Story Skeleton—The Alchemist
Story structure relates to the psychological appeal of narrative, that which engages readers and builds in them a sense of anticipation—a desire to know what happens next. This blog series is meant to demonstrate the universality of story structure with plot breakdowns of award-winning and classic novels.
By David Griffin Brown
A Novel that Hits all the Hero's Journey Plot Points
In Paulo Coelho's The Alchemist, the journey of Santiago, a young Andalusian shepherd, unfolds not just as a quest across physical landscapes but also as an exploration of personal fulfillment and destiny. At the heart of the novel is the concept of a "Personal Legend," a path that each individual may choose to follow in order to find true happiness—the utmost accomplishment one can achieve in life.
“The secret of life, though, is to fall seven times and to get up eight times.”
This maxim reverberates through Santiago’s journey from Andalusia to Tunisia and across the Sahara to Egypt.
Plotting with the Hero’s Journey
Coelho's storytelling aligns seamlessly with the hero's journey stages or plot points—a narrative structure identified by Joseph Campbell that is often found in mythic storytelling across cultures.
Santiago, a shepherd, is content but yearns for more. This phase represents Campbell's idea of the hero's comfortable yet unfulfilled initial state. In traditional plotting terminology, this is often referred to as the story’s stasis.
Call to Adventure
Santiago has a recurring dream about finding treasure in Egypt—a symbol of the young shepherd’s desire for a greater purpose. Another common name for this plot point is the inciting incident. An inciting incident is when the story’s narrative goal first forms in the protagonist’s mind. It also sets readers’ expectations, both about what the protagonist will seek over the course of the story and what is at stake should he fail.
Refusal of the Call
Note that Santiago’s dream about treasure recurs. In other words, he receives several hints of his greater purpose but has yet to take that first risky step forward. This is his initial refusal of the call.
The shepherd’s refusal ends when he again sleeps beneath the sycamore tree where he always has this dream. The next morning, he asks a fortune teller what the dream might mean, and she points out the obvious: that he is meant to travel to Egypt in search of this treasure. Now the stakes are set: Santiago will gamble everything he has worked for (his flock) in order to pursue the dream.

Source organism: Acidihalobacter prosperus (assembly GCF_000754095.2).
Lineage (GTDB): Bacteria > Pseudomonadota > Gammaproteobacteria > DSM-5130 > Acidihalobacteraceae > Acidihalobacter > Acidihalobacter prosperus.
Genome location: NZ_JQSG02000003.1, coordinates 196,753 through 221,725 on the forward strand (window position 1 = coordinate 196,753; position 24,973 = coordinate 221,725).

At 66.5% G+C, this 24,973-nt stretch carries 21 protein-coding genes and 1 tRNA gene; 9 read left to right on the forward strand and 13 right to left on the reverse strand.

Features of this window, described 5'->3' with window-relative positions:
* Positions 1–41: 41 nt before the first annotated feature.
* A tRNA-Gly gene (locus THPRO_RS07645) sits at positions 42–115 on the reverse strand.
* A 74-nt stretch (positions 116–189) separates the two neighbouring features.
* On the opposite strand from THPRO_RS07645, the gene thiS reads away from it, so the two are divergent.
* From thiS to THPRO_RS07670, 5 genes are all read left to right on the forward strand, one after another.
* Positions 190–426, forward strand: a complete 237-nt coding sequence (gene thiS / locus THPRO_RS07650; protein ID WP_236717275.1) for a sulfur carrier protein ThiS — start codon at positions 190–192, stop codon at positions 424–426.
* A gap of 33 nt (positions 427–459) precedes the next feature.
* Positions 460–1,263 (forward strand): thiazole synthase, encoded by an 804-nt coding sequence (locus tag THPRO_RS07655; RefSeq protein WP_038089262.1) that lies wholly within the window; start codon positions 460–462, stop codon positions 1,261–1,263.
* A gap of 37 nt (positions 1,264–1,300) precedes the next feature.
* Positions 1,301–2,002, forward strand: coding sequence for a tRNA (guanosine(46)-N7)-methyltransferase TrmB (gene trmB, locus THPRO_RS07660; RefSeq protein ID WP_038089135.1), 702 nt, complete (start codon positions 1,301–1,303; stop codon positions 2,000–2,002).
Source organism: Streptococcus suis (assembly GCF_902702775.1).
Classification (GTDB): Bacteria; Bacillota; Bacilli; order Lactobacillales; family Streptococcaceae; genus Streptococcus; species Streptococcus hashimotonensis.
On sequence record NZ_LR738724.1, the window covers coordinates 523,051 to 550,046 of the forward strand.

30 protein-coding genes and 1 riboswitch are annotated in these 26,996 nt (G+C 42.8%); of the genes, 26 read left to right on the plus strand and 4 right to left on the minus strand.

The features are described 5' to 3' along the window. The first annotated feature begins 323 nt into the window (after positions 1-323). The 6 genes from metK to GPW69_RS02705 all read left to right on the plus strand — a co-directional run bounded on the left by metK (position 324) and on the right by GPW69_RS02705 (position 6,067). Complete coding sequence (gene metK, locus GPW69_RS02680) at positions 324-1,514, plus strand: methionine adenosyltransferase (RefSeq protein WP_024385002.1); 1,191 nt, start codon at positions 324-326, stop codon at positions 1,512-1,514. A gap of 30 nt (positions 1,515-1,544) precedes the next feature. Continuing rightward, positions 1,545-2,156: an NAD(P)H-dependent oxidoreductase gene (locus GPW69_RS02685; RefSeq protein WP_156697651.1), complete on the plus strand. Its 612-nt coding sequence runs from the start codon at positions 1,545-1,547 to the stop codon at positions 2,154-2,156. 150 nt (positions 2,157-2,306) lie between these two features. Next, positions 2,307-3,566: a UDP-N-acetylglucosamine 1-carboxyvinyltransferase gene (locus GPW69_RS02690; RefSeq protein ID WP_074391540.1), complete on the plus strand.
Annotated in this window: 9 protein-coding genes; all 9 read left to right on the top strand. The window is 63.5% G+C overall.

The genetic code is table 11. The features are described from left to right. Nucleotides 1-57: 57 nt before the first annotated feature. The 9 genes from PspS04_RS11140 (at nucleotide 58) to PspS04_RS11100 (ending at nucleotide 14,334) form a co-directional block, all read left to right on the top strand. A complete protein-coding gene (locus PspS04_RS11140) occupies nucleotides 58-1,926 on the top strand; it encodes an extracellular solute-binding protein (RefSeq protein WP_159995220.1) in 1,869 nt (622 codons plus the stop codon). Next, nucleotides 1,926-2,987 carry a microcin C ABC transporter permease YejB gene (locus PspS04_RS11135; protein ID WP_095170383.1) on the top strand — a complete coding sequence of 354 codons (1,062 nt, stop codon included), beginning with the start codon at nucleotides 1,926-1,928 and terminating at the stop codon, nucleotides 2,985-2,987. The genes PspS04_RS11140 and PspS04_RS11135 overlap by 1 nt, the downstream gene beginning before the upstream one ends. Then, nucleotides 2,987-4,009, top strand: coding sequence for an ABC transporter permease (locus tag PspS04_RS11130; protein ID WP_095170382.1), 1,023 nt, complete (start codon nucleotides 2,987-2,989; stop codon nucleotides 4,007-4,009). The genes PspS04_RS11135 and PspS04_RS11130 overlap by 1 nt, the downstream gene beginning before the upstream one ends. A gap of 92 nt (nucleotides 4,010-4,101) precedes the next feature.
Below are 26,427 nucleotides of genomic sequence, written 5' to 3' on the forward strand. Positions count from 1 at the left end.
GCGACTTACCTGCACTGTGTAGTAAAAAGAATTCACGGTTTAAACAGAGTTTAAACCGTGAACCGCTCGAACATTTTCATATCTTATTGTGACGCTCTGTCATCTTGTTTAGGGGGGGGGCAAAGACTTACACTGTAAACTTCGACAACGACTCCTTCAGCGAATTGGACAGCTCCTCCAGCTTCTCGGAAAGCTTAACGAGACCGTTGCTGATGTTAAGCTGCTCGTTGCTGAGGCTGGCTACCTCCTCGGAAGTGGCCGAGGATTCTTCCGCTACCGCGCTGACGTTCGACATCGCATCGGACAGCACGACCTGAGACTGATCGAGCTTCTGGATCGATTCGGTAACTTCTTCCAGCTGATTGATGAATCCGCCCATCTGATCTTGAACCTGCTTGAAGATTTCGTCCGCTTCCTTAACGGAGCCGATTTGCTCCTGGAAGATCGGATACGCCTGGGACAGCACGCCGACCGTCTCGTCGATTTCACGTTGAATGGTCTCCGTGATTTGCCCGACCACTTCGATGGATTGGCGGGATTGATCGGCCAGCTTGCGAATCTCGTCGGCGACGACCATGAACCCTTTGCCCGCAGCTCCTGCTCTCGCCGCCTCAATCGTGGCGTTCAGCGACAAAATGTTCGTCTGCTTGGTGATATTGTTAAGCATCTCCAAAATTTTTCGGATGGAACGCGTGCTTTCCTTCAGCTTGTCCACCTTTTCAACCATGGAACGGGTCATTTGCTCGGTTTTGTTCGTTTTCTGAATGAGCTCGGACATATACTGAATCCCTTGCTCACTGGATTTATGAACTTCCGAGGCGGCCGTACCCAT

Meeting with the Mentor
Soon after his discussion with the fortune teller, Santiago meets Melchizedek, the King of Salem, who encourages the young man with a discussion about Personal Legends and the Soul of the World (a divine force of fate that can help someone pursue their Personal Legend).
Crossing the First Threshold
Santiago sells his flock and travels to Tangier. In traditional plotting terms, this is the point of no return. The protagonist is now fully committed to the quest.
Tests, Allies, Enemies
Shortly after arriving in Tangier, Santiago is robbed. He is completely destitute, so he finds a job working for a crystal merchant. The boy convinces the merchant to take some chances with his business, and together they prosper as a result.
Now that the protagonist has overcome his trials, he is ready to continue his journey eastward.
Approach to the Inmost Cave
Santiago joins a caravan to cross the Sahara. Here he has time to reflect on his Personal Legend, the Soul of the World, intuition, and perseverance. An Englishman travelling with the caravan tells the young man that he is seeking an alchemist, someone who can turn metal into gold.
In Campbell’s analysis, the “approach to the inmost cave” is a time in the story when the protagonist approaches their innermost fears and challenges. In comparison to “tests, allies, and enemies,” this is a more personal challenge that leads to the self-reflection needed for personal growth—a key component of a character’s arc.
In Santiago’s case, the inmost cave is a desert oasis where his journey is stalled because of tribal wars. Another hitch is that he meets and falls in love with a young woman named Fatima. His journey could end here, but he is forced to act when he has a vision of an attack on the oasis—he warns the chieftains so they can ready their defenses. When word of Santiago’s vision spreads, the alchemist comes looking for him. He will guide Santiago on to the next stage.